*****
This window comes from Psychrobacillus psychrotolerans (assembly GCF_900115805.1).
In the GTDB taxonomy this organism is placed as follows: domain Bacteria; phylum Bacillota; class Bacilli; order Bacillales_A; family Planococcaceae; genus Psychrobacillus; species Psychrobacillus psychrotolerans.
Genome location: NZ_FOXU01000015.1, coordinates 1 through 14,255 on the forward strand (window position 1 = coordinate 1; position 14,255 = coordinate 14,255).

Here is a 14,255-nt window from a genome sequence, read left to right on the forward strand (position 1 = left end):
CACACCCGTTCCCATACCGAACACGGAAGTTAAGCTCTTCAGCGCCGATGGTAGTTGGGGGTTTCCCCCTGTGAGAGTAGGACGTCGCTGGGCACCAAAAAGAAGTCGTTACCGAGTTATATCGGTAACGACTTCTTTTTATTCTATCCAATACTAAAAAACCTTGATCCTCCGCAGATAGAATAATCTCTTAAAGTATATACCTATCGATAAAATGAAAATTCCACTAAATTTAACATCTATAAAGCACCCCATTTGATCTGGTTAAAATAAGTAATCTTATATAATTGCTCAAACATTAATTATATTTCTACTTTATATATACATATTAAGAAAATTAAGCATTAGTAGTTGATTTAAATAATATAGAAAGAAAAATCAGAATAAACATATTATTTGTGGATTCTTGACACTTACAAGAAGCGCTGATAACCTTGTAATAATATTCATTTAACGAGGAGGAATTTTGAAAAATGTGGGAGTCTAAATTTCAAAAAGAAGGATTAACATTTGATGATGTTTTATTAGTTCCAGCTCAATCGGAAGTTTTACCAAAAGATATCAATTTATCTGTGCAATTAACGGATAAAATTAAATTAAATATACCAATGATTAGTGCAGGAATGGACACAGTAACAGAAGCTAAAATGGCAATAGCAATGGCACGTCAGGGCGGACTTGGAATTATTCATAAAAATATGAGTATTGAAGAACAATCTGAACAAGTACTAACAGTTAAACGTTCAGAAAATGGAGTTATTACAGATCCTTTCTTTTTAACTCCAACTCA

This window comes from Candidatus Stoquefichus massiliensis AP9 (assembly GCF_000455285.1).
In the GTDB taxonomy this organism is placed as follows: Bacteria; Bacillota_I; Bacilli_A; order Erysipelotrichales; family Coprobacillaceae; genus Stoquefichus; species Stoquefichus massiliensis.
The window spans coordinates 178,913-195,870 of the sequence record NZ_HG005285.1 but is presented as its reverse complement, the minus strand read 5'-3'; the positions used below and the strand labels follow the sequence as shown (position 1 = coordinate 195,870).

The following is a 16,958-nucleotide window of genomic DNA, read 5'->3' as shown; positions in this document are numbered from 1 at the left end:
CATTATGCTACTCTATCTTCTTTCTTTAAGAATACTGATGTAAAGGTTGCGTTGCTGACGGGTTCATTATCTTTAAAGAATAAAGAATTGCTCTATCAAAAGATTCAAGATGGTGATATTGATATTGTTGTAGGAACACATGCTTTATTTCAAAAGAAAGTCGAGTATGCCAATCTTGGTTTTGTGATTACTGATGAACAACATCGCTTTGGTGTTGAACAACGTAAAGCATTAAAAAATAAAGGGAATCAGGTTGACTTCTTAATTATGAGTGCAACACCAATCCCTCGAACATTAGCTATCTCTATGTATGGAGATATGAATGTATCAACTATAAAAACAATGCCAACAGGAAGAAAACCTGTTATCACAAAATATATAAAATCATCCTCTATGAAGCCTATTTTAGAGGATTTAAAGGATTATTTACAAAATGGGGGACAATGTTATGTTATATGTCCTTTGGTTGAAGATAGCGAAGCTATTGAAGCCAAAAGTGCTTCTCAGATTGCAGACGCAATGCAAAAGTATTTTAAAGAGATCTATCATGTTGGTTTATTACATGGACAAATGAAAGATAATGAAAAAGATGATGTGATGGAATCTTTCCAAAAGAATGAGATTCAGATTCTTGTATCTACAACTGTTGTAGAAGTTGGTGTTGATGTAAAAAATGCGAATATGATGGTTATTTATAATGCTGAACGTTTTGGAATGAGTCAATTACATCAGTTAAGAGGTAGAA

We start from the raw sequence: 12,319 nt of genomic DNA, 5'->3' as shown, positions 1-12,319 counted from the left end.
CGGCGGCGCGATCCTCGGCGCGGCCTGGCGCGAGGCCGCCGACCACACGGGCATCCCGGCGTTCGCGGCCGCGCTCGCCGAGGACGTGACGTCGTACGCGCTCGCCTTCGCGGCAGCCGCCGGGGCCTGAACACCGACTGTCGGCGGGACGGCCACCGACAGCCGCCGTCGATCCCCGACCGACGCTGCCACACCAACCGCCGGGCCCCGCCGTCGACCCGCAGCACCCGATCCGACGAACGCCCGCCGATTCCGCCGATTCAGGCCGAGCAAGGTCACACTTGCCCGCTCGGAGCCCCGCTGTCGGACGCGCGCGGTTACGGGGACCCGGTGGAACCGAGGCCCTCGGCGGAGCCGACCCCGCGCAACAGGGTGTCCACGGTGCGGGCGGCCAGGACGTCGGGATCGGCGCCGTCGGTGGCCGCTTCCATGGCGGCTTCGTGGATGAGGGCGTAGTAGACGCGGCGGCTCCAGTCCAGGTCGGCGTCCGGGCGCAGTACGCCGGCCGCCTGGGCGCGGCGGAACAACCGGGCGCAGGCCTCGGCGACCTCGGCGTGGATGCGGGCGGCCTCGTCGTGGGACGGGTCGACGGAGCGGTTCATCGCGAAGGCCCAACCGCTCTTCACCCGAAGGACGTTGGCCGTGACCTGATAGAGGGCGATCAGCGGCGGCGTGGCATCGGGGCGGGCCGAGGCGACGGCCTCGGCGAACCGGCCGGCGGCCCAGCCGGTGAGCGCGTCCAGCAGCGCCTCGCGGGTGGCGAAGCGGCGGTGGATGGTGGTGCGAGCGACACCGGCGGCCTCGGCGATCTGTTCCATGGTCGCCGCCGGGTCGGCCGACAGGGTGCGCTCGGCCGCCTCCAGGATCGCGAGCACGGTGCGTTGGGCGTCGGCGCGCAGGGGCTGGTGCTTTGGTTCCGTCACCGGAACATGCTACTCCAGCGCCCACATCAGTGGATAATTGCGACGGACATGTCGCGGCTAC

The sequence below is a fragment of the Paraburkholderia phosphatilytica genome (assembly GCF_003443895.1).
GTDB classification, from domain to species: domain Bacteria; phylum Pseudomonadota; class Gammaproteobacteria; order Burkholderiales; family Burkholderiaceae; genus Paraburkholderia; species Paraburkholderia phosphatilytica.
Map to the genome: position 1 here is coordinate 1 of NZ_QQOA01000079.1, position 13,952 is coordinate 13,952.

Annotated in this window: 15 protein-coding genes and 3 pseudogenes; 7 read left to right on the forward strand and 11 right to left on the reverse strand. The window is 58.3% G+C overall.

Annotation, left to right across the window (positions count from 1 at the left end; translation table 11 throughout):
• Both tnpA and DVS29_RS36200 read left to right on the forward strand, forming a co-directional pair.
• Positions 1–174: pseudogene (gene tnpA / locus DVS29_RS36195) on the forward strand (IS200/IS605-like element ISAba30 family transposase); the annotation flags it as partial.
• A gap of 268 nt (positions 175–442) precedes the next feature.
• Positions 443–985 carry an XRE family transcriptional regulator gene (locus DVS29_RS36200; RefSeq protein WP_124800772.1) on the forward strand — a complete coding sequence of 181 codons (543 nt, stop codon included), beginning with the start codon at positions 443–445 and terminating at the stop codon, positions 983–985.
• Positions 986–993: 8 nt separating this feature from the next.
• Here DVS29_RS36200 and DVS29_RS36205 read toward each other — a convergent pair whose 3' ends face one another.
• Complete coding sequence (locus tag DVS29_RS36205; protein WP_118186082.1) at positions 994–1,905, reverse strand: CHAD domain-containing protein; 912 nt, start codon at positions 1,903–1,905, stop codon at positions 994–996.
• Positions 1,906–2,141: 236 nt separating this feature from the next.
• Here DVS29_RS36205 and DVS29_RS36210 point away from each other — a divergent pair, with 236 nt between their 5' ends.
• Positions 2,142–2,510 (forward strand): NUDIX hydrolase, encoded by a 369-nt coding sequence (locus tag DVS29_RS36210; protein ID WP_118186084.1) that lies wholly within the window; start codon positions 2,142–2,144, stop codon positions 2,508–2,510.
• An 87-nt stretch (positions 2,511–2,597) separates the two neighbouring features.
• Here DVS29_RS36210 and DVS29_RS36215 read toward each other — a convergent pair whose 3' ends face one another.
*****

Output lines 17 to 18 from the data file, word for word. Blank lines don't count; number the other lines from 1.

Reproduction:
Annotation, left to right across the window (positions count from 1 at the left end; translation table 11 throughout):
• Both tnpA and DVS29_RS36200 read left to right on the forward strand, forming a co-directional pair.